The Results Are In…

April 18, 2024

Let me start by saying… IT’S NOT CANCER!

For those of you who have been following my blogs you’ll be aware that Adrienne’s older sister had a suspicious MRI that led to more tests and scans before it was finally decided that the area of concern in her breasts was cysts, not cancer. The continuing questions had to do with where the spot was located (behind the areola) which is a difficult location to check out apparently. Who knew?

Once I had a good cry and both Adrienne and I let out the breaths we’d been holding for almost a month, I started to think about how diligent the medical community is about surveillance with my daughters because of Adrienne being diagnosed with breast cancer at 27. The suspicious spot could very well have been something, and I calmed myself by thinking that if it were something, due to the screening having caught it very early, my daughter’s outcome would likely have been a good one. When I talked to Adrienne about that, she made a comment that made my head spin a bit.

Mine was caught early, too, Mom, but I went from Stage 1 to Stage 2 in 

the three weeks between my diagnosis and my first surgery. 

Having it caught early does not mean things are going to be okay.

Cue gut punch.

I desperately needed something to grab onto to help me manage the panic caused by the drop-kick into the anxiety abyss the suspicious spot brought on and there it was, all shiny and comforting… screening would save her sister’s life. Reflecting on it now, while it is true that the high-risk screening would have caught her sister’s cancer at an early stage that could have been the only similarity to my family’s experience with Adrienne’s cancer story. Just because a screening tool picks up a spot does not mean that the cancer will respond to the treatment. Just because the cancer in the breast is found early does not mean that it hasn’t already metastasized to another part of the body. Just because we were lucky the first time doesn’t mean we would have been lucky again. I closed the curtain on the fact that early detection in young people doesn’t necessarily save them because I needed to. The thought that another one of my children would go through the nightmare of treatment not knowing if it would work… that we would have to spend months trying to help her manage the side effects and the psychological trauma… that I would once again be destroyed by the helplessness… was more than I could acknowledge. 

Self-protective mechanisms are a curious thing.

During the entire twenty weeks that we were in the oncology ward for initial treatment there was no one who looked like Adrienne. For six months after Adrienne finished chemo she was back to the same ward for targeted therapy for her HER2-positive cancer every three weeks and during those later visits there were two more young women sitting in the treatment chairs. That’s three young women in a small hospital being treated for breast cancer in the space of a year. So when recent news stories started noting that more young people are being diagnosed with cancer I wish I could say I was surprised but I wasn’t. Not only because I had seen it for myself, but because I was teetering on the edge of the abyss trying to keep my balance knowing that Adrienne’s sister could be one of them, that my family could represent two of eight.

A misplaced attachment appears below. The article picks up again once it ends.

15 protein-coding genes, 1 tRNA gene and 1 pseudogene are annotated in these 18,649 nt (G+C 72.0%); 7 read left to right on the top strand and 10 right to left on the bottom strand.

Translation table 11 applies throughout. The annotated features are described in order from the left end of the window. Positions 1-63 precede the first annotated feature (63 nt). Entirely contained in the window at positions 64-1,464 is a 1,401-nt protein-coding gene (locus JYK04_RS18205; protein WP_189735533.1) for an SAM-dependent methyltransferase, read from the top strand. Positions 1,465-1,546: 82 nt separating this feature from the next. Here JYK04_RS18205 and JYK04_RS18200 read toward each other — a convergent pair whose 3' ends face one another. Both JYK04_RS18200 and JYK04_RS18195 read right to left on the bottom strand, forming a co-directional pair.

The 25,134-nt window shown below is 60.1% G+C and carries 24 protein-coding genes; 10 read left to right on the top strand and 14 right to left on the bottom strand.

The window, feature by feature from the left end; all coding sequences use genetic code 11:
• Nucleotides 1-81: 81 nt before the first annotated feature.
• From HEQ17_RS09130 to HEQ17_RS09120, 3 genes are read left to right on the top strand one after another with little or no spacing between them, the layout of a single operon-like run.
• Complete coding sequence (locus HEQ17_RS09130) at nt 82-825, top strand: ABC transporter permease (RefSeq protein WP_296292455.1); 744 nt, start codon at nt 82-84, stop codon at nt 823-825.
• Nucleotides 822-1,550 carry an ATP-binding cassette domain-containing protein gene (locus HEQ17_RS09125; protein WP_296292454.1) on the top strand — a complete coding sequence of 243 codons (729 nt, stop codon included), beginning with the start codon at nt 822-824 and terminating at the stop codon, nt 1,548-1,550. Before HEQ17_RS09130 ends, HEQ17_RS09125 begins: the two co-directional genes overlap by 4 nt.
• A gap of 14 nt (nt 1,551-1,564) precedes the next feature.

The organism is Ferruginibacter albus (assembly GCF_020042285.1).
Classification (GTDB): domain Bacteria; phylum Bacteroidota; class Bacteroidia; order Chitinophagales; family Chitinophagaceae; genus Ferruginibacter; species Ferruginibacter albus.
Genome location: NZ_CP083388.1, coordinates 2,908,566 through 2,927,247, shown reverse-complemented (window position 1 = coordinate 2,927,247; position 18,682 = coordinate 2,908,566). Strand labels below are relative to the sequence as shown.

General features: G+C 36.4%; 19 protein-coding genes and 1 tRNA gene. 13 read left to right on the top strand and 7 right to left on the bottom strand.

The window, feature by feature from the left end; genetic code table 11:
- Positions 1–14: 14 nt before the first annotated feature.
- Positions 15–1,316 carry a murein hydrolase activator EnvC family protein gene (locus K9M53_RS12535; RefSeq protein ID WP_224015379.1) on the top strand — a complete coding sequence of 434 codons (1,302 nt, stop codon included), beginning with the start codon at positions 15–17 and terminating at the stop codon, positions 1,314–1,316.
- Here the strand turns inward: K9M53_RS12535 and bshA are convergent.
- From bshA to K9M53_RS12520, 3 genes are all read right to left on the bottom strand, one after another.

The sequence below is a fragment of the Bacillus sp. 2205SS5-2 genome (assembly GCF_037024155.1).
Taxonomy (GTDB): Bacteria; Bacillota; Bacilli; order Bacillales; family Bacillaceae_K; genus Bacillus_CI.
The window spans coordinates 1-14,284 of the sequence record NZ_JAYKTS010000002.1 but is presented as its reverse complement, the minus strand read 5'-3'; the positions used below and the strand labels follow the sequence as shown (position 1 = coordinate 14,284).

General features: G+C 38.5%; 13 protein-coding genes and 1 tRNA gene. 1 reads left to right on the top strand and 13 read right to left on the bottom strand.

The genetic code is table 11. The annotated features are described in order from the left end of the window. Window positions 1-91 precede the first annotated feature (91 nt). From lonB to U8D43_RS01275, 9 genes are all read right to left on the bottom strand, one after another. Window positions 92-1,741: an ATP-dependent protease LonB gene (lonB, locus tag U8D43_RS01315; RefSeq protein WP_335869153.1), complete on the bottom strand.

Adrienne ignored the lump when she first felt it in November of 2018 until feeling it getting bigger in February of 2019 sent her to the doctor to see about it. She, along with everyone else in her life, thought young women don’t get breast cancer. It’s very important that everyone knows that they do, and perhaps the news stories will help change the socially acknowledged face of this disease. And perhaps with that change will come the recognition that while screening may save lives, the fact that breast cancer in the young can be so aggressive and fast-growing means even if they were all screened, the twelve months between traditional tests may be eleven months too many.  

I don’t know what the answer is but the increase in breast cancer diagnoses in young women brings to mind a story. There is a village where the residents keep finding babies floating in the river and pulling them out until one day someone says, “Hey, maybe we should go upstream and find out how the babies are getting in the water to begin with”. 

Hey, world. Maybe we should find out why so many young women are getting cancer.

Just sayin’…


Mother…Grandmother…Librarian…Military Spouse…Caregiver…Family Life Educator…take your pick! Debbie Legault was born in British Columbia, Canada to a former RCAF airman father and a Scottish War Bride mother and has lived in other Canadian provinces, Germany and California.  She has been married for 36 years to a Canadian Air Force Veteran and credits him with filling her life with adventure.  When Debbie Legault’s children look at family photos they often comment on how many different hairstyles she has had and that pretty much is her story, that her life has taken as many turns and led her down as many paths as her hair has changed! Her latest role is as the author of Mom…It’s Cancer, the story of supporting her 27-year-old daughter, Adrienne, as they experienced breast cancer diagnosis and treatment.

Read more from Debbie on her experience as a caregiver to her daughter, here.

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